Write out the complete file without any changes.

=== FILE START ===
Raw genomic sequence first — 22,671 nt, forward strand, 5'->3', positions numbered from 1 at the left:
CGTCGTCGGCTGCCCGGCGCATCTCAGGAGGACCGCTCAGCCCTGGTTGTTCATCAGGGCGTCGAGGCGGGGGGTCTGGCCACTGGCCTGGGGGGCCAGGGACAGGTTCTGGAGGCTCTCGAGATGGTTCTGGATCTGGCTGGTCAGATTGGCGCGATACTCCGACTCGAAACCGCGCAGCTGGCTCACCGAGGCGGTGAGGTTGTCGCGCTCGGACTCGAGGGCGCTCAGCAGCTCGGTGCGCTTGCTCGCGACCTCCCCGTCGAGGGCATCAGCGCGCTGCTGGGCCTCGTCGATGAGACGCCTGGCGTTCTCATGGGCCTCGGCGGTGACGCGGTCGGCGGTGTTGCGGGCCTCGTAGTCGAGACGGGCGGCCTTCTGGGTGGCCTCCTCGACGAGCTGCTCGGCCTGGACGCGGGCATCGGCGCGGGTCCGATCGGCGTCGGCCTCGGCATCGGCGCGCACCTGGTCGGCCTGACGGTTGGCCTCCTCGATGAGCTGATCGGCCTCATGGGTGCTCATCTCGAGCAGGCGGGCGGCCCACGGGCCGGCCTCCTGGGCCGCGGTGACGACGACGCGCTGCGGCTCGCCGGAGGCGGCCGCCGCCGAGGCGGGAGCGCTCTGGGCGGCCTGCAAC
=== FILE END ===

Raw genomic sequence first — 22,671 nt, forward strand, 5'->3', positions numbered from 1 at the left:
CGTCGTCGGCTGCCCGGCGCATCTCAGGAGGACCGCTCAGCCCTGGTTGTTCATCAGGGCGTCGAGGCGGGGGGTCTGGCCACTGGCCTGGGGGGCCAGGGACAGGTTCTGGAGGCTCTCGAGATGGTTCTGGATCTGGCTGGTCAGATTGGCGCGATACTCCGACTCGAAACCGCGCAGCTGGCTCACCGAGGCGGTGAGGTTGTCGCGCTCGGACTCGAGGGCGCTCAGCAGCTCGGTGCGCTTGCTCGCGACCTCCCCGTCGAGGGCATCAGCGCGCTGCTGGGCCTCGTCGATGAGACGCCTGGCGTTCTCATGGGCCTCGGCGGTGACGCGGTCGGCGGTGTTGCGGGCCTCGTAGTCGAGACGGGCGGCCTTCTGGGTGGCCTCCTCGACGAGCTGCTCGGCCTGGACGCGGGCATCGGCGCGGGTCCGATCGGCGTCGGCCTCGGCATCGGCGCGCACCTGGTCGGCCTGACGGTTGGCCTCCTCGATGAGCTGATCGGCCTCATGGGTGCTCATCTCGAGCAGGCGGGCGGCCCACGGGCCGGCCTCCTGGGCCGCGGTGACGACGACGCGCTGCGGCTCGCCGGAGGCGGCCGCCGCCGAGGCGGGAGCGCTCTGGGCGGCCTGCAAC